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Perturbation of ligand or complex has been widely used across various scientific fields and disciplines, under the

basic
elements of molecular recognition, to sense and signal specific substrates, including cations, as already observed,
anions [148] molecules or larger biological structures, such as DNA [149]. Application of this method has been largely
exploited for abiotic systems, while the development of the related area of luminescence imaging for biomedical
applications has emerged more recently on account of its noninvasive character [150–154]. Accordingly, luminescent
sensors are now available for the detection of Na+ in blood [155,156], of free Li+ in blood and serum [157], for Ca2+ in
damage bones [156], of Zn2+ in various biological samples [152,158,159], to say a few.
Several lanthanide ions are luminescent, emitting either in the visible or in the NIR regions. From this point of view, they
are ideal for biological applications. Nevertheless, their absorption bands are commonly small, so that it is difficult to
populate their excited states. This inconvenience can be overcome by coupling these cations with ligands bearing
chromophore possessing the appropriate excited-state energy to sensitize the metal. By using this strategy (antenna
effect), many lanthanide-based emitters have been generated for sensing applications [160–165]. The use of NIR
emitting probes is of particular interest for applications in biological systems, since these are transparent to the NIR
light, and then the only luminescence emerging from a biological sample containing such NIR emitting sensor would be
that of the sensor itself.
The dynamics and reversibility of supramolecular interactions are particularly suitable for applications in molecular
computation. These interactions can be viewed as an input applied to a device, while the output can be any observable
property signaling the interaction. Accordingly, supramolecular interactions can be used to implement the Boolean logic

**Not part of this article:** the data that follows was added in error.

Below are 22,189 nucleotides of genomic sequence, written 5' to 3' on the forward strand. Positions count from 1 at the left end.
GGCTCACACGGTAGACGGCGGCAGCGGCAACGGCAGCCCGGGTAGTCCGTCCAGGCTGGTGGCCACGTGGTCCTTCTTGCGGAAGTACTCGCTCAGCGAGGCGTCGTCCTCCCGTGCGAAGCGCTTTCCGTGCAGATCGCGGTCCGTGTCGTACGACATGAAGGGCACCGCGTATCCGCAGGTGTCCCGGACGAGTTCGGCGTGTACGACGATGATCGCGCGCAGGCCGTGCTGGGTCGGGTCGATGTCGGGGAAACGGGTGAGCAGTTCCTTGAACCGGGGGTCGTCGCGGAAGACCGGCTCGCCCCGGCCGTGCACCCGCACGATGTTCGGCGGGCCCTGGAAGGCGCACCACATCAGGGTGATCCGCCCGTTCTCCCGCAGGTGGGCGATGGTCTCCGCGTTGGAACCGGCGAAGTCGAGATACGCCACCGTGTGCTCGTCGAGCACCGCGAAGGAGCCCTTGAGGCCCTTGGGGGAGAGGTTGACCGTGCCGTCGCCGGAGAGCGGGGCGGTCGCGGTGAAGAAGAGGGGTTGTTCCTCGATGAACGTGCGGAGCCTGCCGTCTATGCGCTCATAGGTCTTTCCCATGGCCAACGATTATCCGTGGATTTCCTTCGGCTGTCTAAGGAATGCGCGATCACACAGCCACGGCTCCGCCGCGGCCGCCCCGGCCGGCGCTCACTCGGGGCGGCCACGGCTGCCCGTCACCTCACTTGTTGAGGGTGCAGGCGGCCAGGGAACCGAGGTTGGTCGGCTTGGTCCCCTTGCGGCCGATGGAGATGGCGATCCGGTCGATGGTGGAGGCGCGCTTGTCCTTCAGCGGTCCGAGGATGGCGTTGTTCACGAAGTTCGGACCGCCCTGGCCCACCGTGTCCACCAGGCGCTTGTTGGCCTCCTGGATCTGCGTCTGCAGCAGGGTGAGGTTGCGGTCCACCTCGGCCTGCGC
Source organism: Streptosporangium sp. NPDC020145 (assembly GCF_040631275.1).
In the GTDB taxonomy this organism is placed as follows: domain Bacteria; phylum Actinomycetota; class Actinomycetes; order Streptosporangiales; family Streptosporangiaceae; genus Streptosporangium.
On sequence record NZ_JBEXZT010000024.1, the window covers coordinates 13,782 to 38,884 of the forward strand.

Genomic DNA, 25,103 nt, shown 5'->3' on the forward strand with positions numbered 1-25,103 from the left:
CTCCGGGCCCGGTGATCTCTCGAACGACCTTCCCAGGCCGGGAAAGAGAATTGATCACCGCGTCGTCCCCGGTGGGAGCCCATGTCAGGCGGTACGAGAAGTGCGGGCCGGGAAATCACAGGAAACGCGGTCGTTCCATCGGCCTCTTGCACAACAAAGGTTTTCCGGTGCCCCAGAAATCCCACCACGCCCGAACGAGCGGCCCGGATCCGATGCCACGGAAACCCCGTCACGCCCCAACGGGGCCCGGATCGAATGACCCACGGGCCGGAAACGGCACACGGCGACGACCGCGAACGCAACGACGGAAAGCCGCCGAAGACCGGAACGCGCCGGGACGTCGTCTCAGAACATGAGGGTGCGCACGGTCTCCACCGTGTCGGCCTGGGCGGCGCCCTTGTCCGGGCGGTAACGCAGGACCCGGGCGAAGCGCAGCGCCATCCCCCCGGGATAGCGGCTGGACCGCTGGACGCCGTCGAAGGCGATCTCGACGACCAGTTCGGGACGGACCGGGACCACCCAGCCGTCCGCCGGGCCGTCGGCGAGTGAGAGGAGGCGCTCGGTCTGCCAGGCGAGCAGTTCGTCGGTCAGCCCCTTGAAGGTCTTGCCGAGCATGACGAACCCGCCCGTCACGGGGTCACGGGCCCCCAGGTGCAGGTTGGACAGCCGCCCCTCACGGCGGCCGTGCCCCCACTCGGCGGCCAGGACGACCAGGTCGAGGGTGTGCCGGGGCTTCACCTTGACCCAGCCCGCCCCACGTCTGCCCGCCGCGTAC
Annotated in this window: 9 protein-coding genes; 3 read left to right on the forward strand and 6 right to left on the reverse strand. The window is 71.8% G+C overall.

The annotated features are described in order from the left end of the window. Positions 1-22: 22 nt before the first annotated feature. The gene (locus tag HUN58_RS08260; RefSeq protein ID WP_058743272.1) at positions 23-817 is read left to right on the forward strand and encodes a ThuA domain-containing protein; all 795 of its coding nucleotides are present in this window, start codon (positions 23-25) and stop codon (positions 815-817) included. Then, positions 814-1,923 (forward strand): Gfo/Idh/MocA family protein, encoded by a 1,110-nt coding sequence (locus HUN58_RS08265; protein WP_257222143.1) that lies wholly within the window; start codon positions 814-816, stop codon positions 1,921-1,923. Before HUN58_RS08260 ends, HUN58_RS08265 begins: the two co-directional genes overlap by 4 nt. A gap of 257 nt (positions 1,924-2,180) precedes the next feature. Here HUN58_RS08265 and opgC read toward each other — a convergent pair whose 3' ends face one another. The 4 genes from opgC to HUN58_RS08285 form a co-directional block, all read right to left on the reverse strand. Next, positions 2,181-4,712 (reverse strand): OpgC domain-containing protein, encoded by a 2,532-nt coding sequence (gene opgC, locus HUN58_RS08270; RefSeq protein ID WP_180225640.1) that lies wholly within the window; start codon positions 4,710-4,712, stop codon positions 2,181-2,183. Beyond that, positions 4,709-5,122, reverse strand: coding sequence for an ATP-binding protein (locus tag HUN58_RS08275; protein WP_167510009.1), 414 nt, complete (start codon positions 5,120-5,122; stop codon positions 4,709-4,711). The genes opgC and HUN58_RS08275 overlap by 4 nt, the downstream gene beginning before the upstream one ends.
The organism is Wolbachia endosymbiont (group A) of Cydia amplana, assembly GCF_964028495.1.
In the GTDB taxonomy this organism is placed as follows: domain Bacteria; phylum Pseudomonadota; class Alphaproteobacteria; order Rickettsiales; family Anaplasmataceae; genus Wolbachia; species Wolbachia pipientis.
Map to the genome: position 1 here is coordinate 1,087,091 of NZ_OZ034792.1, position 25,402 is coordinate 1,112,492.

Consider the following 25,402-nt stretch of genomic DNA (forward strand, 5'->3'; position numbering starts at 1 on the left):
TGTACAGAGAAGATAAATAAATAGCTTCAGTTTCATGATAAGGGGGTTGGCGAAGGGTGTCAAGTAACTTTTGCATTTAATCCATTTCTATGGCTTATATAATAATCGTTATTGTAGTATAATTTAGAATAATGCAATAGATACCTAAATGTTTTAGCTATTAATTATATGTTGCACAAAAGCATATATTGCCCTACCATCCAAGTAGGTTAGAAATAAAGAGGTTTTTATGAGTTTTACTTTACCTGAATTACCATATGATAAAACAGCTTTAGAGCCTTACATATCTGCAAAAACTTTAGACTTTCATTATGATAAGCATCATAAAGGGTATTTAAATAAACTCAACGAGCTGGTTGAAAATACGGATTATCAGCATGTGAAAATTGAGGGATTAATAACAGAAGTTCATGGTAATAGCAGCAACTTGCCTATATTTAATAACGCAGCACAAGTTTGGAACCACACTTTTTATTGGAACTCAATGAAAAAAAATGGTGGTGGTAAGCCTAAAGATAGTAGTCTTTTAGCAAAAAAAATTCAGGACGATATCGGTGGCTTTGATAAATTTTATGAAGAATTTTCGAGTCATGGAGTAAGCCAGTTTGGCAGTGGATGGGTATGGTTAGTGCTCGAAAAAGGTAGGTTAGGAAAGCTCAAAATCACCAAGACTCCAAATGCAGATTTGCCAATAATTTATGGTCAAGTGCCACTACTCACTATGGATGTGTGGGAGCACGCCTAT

and operate in a binary system 0,1. In the chemical analogy, the actuation of an input can be viewed as the state 1 and
its lack as the state 0. On the chemical basis, all the logic functions YES, NOT, AND, OR, NOR, NAND, INHIBIT, and
XOR (Fig. 43) have been defined by means of supramolecular operations involving various chemical species, including
metal ions [111,112,166–170]. For example, the simplest YES gate (output of 1 or 0 when the input is 1 or 0,
respectively) can be generated with complex 17 using a redox potential as the input and luminescence as the output
(Fig. 44). Complex 17 is poorly emissive, due to a quenching process occurring via photoelectron transfer from the
ruthenium-based lumophore to the benzoquinone unit. However, a sixfold luminescence enhancement is obtained upon
application of a _0.6 V potential (vs SCE) in wet acetonitrile to give the fully reduced hydroquinone form, that can be
reset to 17 by application of a +1.1 V potential [170]. Starting from simple systems, like the one just described, a variety
of approaches were developed to construct molecular logic gates and systems of greater complexity.
Many examples, including Half-Adders, Half-Subtractors, Full-Adder, Full-Suntractor, encoder-decoder and set-reset
systems can be found in the cited literature [111,112,166–170].
Supramolecular chemistry has become more and more successful and it is now widely applied by researchers across
various scientific fields and disciplines. Metals have contributed substantially to such success, as testified by the number
of papers published about the use of metals in supramolecular chemistry. A search of the literature, performed at the
beginning of 2014 through SciFinder by using ‘‘supramolecular’’ as the first research topic and ‘‘metal’’ as a refinement
topic, furnished over 10000 references, about 1000 of which refer to 2013. For this reason it is impossible to construct a
comprehensive review of the area, which somehow is a credit to the many advances made in this field. Accordingly, we
have described here only some of the steps that supramolecular chemistry have moved forward, with the help of metals,
to get to the central position it now occupies on the stage of modern science and technology.
It is evident that the molecular-level understanding of the possible functions of metals in supramolecular chemistry has
created a vast array of phenomena and applications, opening the door to many future developments. For example,
applications of metalbased supramolecular chemistry may include the preparation of new nanomaterials, such as hybrid
metal–organic compounds, bio-inspired fibers and tissues, self-healing materials, molecular magnets, nanoparticles,
molecular wires (conductors and semiconductors), molecular and nano-scale electronic components, molecular
memories, molecular and nanosized devices, motors and machines. They can also contribute to medical issues, as
fundamental constituents in new treatments for diseases, for the control of protein–protein interactions and transport
channels, in new methods for tissue, organ and metabolism imaging, in intracellular drugs and contrast agents on
demand delivery, as well as they can contribute to environmental issues providing new concepts for prevention and
remediation, waste management, and solar energy capture and conversion.